Bird ponderings on an Evening in Stockholm

Sometimes at dusk I like to ponder my day while watching the sun go down.

This was a recent sunset in Stockholm. Probably around 4pm.


At this time many birds are going home to roost for the night.

Very quietly.

Unlike in Australia where you are surrounded by many different varieties of birds in all seasons all making a racket.

They’re everywhere. Screeching and squawking away their time.

It's fantastic.

Plant a eucalypt and watch them come.

Crimson Rosella. The brilliant colours of the parrot family are unmatched in my book. Photo by Noel Hart

However, in Sweden we do have the bouncy little blue tits (no it doesn't sound good in english) and a whole host of other birds such as the beautiful white swans (knölsvan/sångsvan ).

But sometimes walking through the forest it's difficult to spy many birds at all.

 The Blue Tit coming in for a landing.

White swan (knölsvan) taking off.

However the Blue Tits (blåmes) are everywhere at the moment, clustering around many bird feeders all over Stockholm.

I bought one large feeder full of peanuts (I thought they ate insects and seeds but what do I know. Apparently they like the occasional beer too.) last week and by the end of the week those tiny tits had eaten 650grams of peanuts.

The greedy buggers.

So now I'm rationing the food everyday as I love having them around.

Magpies


One bird that is around the whole year is the Magpie (or Skata in swedish) which always reminds me of Australia. It's very similar to the Australian Magpie and it stalks around with absolute confidence eating anything and brightening up a dull day.

Skata (European Magpie)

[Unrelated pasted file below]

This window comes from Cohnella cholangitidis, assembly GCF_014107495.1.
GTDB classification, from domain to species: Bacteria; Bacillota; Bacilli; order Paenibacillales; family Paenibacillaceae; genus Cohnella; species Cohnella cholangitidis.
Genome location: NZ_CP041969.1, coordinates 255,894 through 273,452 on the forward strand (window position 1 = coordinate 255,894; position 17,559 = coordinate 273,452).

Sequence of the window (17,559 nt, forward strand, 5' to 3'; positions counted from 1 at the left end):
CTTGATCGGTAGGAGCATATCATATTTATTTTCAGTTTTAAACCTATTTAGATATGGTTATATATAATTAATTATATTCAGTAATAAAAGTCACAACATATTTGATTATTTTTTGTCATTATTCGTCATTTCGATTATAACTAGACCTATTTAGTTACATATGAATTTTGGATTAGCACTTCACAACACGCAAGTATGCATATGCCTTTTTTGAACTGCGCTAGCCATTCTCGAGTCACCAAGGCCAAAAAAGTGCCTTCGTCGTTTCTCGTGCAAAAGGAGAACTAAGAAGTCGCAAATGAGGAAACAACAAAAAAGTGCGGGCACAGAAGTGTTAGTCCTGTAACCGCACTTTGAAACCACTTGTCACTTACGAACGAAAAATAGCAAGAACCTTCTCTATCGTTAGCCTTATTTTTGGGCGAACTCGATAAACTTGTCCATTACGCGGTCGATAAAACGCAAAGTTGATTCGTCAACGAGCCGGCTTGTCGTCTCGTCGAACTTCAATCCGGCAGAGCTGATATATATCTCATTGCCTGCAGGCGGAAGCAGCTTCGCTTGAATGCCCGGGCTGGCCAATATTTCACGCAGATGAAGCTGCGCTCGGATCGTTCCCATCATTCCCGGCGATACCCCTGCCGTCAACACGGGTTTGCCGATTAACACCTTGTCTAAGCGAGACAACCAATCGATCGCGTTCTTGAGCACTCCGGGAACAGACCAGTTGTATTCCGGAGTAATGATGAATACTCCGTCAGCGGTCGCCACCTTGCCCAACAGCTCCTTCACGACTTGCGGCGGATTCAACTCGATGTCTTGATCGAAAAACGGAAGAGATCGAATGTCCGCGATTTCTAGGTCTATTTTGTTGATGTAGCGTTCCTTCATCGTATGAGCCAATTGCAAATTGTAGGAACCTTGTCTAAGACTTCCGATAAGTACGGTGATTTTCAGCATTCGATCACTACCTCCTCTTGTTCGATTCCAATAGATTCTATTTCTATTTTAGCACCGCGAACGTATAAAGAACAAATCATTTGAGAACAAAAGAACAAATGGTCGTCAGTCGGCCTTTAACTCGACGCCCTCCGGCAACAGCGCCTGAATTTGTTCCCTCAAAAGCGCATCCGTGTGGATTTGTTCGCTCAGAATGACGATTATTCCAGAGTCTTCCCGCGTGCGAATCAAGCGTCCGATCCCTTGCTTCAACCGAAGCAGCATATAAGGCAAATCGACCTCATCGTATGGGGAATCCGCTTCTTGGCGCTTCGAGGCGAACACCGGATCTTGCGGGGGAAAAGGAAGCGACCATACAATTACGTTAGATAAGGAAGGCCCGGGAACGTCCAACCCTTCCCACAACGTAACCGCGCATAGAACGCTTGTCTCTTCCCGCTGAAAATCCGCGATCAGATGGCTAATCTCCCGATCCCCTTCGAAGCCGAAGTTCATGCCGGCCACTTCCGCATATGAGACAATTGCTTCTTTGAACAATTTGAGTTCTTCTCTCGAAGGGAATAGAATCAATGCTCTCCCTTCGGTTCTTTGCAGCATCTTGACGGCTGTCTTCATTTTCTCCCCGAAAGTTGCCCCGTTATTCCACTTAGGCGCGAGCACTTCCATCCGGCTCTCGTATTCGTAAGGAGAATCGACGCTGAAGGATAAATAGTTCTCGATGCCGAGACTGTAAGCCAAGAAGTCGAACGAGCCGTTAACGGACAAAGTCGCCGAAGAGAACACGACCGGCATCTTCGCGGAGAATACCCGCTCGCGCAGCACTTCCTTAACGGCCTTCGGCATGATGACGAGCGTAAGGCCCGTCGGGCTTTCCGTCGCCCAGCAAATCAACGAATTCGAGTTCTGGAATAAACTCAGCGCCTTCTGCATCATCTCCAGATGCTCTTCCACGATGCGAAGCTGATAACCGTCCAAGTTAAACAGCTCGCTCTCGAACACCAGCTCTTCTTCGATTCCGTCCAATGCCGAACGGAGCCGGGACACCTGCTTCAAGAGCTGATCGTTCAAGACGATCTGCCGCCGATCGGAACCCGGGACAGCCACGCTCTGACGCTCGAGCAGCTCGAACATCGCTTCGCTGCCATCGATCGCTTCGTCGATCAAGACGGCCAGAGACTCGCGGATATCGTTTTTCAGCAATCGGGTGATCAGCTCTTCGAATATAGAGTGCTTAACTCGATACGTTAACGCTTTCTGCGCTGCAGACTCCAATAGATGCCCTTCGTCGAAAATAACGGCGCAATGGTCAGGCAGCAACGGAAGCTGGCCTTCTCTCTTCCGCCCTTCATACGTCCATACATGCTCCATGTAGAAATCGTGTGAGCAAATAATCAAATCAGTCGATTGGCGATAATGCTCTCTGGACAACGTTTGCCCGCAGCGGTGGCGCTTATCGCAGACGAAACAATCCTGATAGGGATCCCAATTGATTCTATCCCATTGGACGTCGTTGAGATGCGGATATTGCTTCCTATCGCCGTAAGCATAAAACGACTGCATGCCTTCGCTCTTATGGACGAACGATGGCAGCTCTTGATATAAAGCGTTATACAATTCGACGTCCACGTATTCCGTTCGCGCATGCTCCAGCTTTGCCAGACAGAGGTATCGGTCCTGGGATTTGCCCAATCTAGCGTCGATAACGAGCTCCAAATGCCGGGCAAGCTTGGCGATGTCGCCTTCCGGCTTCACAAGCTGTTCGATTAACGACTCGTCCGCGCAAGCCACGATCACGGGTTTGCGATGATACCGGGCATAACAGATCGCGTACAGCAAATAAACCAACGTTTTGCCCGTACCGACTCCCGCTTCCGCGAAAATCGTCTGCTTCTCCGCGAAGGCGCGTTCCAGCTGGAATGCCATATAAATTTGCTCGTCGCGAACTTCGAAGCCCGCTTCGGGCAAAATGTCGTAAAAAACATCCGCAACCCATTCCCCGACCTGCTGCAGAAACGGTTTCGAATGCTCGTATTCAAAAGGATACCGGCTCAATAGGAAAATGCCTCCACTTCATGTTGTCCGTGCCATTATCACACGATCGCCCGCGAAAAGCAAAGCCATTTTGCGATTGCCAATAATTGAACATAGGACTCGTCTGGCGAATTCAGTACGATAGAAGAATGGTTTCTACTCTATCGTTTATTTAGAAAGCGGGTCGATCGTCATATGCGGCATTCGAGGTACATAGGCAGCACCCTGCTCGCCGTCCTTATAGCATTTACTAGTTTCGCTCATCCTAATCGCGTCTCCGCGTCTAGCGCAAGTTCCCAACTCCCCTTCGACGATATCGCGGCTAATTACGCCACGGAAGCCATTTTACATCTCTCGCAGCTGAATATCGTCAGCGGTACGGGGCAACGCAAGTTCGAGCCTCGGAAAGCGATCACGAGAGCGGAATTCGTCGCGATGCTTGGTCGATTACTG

Under Christianity in Scandinavia, as in the rest of Europe, people changed their original beliefs about the Skata from lucky to unlucky.

In old Norse mythology, Skadi (the daughter of a giant) was a priestess of the magpie clan.

The black and white markings of the magpie were seen to represent sexual union, as well as male and female energies kept in balance.

Later on in time, Scandinavians thought that magpies were sorcerers flying to unholy gatherings.



 Australian magpie.

They look similar don't they?

The Australian Magpie is a Shrike rather than of the Crow family though.

The female magpie will attack you if you're anywhere near her nest. Especially if you're on a bicycle.

People paint faces on the back of their bicycle helmets to trick the birds.


 Common swedish birds

Some very common swedish birds you can see outside your window.
Blue Tit (Blåmes)
Great Tit (Talgoxe)
House Sparrow (Gråsparv)
Wren (Gärdsmyg)
Blackbird (Koltrast)
Fieldfare (Björktrast)
Magpie (Skata)

Read more about swedish birds here.

Blackbird. (Male) Sweden's national bird. Photo by PetSam





Comments

  1. Hi, I can´t see any pictures, have they disappeared in some way?

    ReplyDelete
  2. Thanks for telling me Monica. I changed some settings in Picasa and didn't realise this affected the blog. It's back to normal now. I won't be changing anything again. I nearly accidentally deleted the whole thing.

    ReplyDelete
  3. Lovely pictures! Fun to see my home country through the eyes of an foreigner..
    I'm a foreigner myself, in Greece.
    Have a nice Advent tomorrow!

    ReplyDelete
  4. Thanks Eva. I'm waiting for the snow to start up here. It's taking its time. God Jul in Greece.

    ReplyDelete

Post a Comment

Popular Posts